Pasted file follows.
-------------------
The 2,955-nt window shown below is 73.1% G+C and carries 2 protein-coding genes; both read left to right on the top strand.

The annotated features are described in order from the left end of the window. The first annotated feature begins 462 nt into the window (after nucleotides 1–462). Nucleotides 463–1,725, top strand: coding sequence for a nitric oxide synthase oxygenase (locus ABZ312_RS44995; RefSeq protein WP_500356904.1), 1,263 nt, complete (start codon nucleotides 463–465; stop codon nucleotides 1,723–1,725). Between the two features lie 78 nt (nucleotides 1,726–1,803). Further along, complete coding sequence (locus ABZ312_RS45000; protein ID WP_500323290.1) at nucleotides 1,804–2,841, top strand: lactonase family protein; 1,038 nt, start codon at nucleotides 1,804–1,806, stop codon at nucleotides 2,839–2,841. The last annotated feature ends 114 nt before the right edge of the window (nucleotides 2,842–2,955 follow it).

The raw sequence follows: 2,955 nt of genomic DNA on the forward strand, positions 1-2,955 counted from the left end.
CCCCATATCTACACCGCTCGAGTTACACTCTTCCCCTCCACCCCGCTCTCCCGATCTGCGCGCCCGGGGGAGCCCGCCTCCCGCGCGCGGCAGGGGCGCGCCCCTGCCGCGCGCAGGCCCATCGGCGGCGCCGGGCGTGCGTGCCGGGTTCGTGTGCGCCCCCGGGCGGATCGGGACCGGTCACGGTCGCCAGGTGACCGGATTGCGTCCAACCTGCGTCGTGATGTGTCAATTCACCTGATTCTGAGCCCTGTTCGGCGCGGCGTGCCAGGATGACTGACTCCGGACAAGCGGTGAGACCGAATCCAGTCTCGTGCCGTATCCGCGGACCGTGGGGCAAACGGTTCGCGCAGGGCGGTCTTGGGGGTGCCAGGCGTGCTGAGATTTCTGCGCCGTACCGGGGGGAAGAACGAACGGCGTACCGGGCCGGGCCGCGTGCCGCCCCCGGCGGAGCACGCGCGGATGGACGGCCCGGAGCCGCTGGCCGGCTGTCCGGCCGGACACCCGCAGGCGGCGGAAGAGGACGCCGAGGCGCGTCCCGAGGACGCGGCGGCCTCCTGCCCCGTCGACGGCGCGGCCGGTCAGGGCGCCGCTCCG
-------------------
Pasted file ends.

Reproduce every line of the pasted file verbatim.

The 2,955-nt window shown below is 73.1% G+C and carries 2 protein-coding genes; both read left to right on the top strand.

The annotated features are described in order from the left end of the window. The first annotated feature begins 462 nt into the window (after nucleotides 1–462). Nucleotides 463–1,725, top strand: coding sequence for a nitric oxide synthase oxygenase (locus ABZ312_RS44995; RefSeq protein WP_500356904.1), 1,263 nt, complete (start codon nucleotides 463–465; stop codon nucleotides 1,723–1,725). Between the two features lie 78 nt (nucleotides 1,726–1,803). Further along, complete coding sequence (locus ABZ312_RS45000; protein ID WP_500323290.1) at nucleotides 1,804–2,841, top strand: lactonase family protein; 1,038 nt, start codon at nucleotides 1,804–1,806, stop codon at nucleotides 2,839–2,841. The last annotated feature ends 114 nt before the right edge of the window (nucleotides 2,842–2,955 follow it).

The raw sequence follows: 2,955 nt of genomic DNA on the forward strand, positions 1-2,955 counted from the left end.
CCCCATATCTACACCGCTCGAGTTACACTCTTCCCCTCCACCCCGCTCTCCCGATCTGCGCGCCCGGGGGAGCCCGCCTCCCGCGCGCGGCAGGGGCGCGCCCCTGCCGCGCGCAGGCCCATCGGCGGCGCCGGGCGTGCGTGCCGGGTTCGTGTGCGCCCCCGGGCGGATCGGGACCGGTCACGGTCGCCAGGTGACCGGATTGCGTCCAACCTGCGTCGTGATGTGTCAATTCACCTGATTCTGAGCCCTGTTCGGCGCGGCGTGCCAGGATGACTGACTCCGGACAAGCGGTGAGACCGAATCCAGTCTCGTGCCGTATCCGCGGACCGTGGGGCAAACGGTTCGCGCAGGGCGGTCTTGGGGGTGCCAGGCGTGCTGAGATTTCTGCGCCGTACCGGGGGGAAGAACGAACGGCGTACCGGGCCGGGCCGCGTGCCGCCCCCGGCGGAGCACGCGCGGATGGACGGCCCGGAGCCGCTGGCCGGCTGTCCGGCCGGACACCCGCAGGCGGCGGAAGAGGACGCCGAGGCGCGTCCCGAGGACGCGGCGGCCTCCTGCCCCGTCGACGGCGCGGCCGGTCAGGGCGCCGCTCCG